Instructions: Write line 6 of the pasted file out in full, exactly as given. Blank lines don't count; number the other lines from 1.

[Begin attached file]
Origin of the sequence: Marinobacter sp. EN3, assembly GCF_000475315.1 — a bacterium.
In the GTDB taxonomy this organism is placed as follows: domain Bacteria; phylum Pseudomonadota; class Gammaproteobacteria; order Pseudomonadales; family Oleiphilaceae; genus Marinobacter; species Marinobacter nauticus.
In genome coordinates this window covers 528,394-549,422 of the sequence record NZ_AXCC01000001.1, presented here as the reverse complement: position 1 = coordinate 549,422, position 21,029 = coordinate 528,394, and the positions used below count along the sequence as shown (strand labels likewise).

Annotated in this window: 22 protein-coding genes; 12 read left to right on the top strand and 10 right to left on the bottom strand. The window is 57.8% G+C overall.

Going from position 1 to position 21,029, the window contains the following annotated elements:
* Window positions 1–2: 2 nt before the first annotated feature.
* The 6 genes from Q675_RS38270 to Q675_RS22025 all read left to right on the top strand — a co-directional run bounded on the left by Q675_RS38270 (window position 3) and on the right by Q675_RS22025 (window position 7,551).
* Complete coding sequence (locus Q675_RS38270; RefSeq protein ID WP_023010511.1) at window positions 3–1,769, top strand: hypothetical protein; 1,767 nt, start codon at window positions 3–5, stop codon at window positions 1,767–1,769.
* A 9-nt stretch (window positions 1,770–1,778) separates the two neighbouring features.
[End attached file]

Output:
* Window positions 1–2: 2 nt before the first annotated feature.